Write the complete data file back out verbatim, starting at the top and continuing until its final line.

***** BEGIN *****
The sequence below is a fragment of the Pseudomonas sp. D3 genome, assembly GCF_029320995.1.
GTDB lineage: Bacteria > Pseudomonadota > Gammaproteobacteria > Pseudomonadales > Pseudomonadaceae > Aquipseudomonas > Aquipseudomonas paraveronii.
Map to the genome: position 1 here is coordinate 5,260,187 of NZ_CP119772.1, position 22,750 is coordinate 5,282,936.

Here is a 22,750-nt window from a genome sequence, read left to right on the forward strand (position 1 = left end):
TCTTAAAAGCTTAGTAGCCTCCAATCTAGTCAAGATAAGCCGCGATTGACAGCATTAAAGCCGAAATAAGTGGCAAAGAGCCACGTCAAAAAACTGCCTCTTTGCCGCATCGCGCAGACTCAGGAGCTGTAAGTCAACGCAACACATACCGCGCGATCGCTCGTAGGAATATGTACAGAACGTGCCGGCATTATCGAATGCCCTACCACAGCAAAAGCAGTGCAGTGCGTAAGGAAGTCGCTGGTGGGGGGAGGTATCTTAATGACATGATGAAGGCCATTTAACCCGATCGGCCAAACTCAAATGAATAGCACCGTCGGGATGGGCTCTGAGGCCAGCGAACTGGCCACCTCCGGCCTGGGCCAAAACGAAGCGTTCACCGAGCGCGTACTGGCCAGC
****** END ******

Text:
The sequence below is a fragment of the Pseudomonas sp. D3 genome, assembly GCF_029320995.1.
GTDB lineage: Bacteria > Pseudomonadota > Gammaproteobacteria > Pseudomonadales > Pseudomonadaceae > Aquipseudomonas > Aquipseudomonas paraveronii.
Map to the genome: position 1 here is coordinate 5,260,187 of NZ_CP119772.1, position 22,750 is coordinate 5,282,936.

Here is a 22,750-nt window from a genome sequence, read left to right on the forward strand (position 1 = left end):
TCTTAAAAGCTTAGTAGCCTCCAATCTAGTCAAGATAAGCCGCGATTGACAGCATTAAAGCCGAAATAAGTGGCAAAGAGCCACGTCAAAAAACTGCCTCTTTGCCGCATCGCGCAGACTCAGGAGCTGTAAGTCAACGCAACACATACCGCGCGATCGCTCGTAGGAATATGTACAGAACGTGCCGGCATTATCGAATGCCCTACCACAGCAAAAGCAGTGCAGTGCGTAAGGAAGTCGCTGGTGGGGGGAGGTATCTTAATGACATGATGAAGGCCATTTAACCCGATCGGCCAAACTCAAATGAATAGCACCGTCGGGATGGGCTCTGAGGCCAGCGAACTGGCCACCTCCGGCCTGGGCCAAAACGAAGCGTTCACCGAGCGCGTACTGGCCAGC